We also obtained supplemental information through 22 telephone interviews from a judgmental sample of Special Agents regarding their satisfaction with the service provided by the regional forensic laboratories. We asked questions about the effect processing delays had on investigations, and whether the agents ever used state and local laboratories instead of the ATF laboratories.
Based on those interviews, it appears that delayed receipt of laboratory reports did not adversely affect investigations in most instances, primarily because of the absence of a suspect or because of a confession. However, about 30 percent of the Special Agents we interviewed stated that they were less than satisfied with the timeliness of the service provided by the laboratories. Additionally, because of delays at ATF laboratories, most of the Special Agents we contacted told us that they had at least some laboratory examinations (primarily latent prints) performed at state and local laboratories.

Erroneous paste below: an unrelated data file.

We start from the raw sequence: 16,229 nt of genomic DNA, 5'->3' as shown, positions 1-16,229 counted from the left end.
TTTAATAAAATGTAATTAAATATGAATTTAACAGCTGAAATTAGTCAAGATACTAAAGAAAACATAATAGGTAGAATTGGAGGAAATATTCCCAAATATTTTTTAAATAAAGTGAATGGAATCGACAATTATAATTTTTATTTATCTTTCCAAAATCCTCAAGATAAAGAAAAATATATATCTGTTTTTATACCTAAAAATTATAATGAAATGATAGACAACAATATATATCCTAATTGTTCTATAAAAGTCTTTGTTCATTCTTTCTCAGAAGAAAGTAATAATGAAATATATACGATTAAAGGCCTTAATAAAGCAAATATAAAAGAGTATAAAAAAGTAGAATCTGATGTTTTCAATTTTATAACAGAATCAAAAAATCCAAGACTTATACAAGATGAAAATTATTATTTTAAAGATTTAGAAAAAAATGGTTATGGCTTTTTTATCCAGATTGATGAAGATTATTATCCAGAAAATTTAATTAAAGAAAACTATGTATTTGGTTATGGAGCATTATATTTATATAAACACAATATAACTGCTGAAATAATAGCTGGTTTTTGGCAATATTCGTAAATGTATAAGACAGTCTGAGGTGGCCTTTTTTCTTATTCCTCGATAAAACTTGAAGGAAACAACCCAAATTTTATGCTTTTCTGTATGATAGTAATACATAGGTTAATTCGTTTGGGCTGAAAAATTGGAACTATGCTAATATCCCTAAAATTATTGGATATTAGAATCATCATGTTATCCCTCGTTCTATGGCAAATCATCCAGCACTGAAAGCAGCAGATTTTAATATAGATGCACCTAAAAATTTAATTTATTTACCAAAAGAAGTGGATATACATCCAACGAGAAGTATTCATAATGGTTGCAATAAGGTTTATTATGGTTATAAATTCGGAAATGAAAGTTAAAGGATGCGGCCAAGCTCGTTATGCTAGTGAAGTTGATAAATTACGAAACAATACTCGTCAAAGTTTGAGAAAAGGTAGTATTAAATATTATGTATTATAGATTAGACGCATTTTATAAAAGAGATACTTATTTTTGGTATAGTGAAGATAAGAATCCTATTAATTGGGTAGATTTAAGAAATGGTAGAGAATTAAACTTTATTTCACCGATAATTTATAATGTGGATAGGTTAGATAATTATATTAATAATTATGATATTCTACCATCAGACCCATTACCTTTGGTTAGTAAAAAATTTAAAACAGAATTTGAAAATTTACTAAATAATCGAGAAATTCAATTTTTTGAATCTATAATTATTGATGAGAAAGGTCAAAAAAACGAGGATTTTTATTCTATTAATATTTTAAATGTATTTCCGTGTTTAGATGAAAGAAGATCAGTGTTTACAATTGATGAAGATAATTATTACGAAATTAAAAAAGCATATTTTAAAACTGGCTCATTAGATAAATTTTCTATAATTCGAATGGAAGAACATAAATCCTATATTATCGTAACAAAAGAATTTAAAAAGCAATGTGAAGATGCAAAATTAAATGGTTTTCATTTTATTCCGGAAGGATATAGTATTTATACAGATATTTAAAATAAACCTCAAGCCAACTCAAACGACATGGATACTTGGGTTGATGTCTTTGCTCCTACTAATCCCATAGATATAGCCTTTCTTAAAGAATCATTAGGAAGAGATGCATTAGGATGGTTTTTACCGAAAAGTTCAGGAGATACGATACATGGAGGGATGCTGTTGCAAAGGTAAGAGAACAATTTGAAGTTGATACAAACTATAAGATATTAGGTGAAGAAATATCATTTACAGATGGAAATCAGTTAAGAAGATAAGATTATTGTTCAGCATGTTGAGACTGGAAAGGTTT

We concluded that the questions on the customer satisfaction cards should be revised to ask more specific information about the effect of the analysis on investigations, such as whether the analysis was received in time to be of assistance on a case, or if it was not, what the negative effect was on the progress of any investigation or the outcome of a case.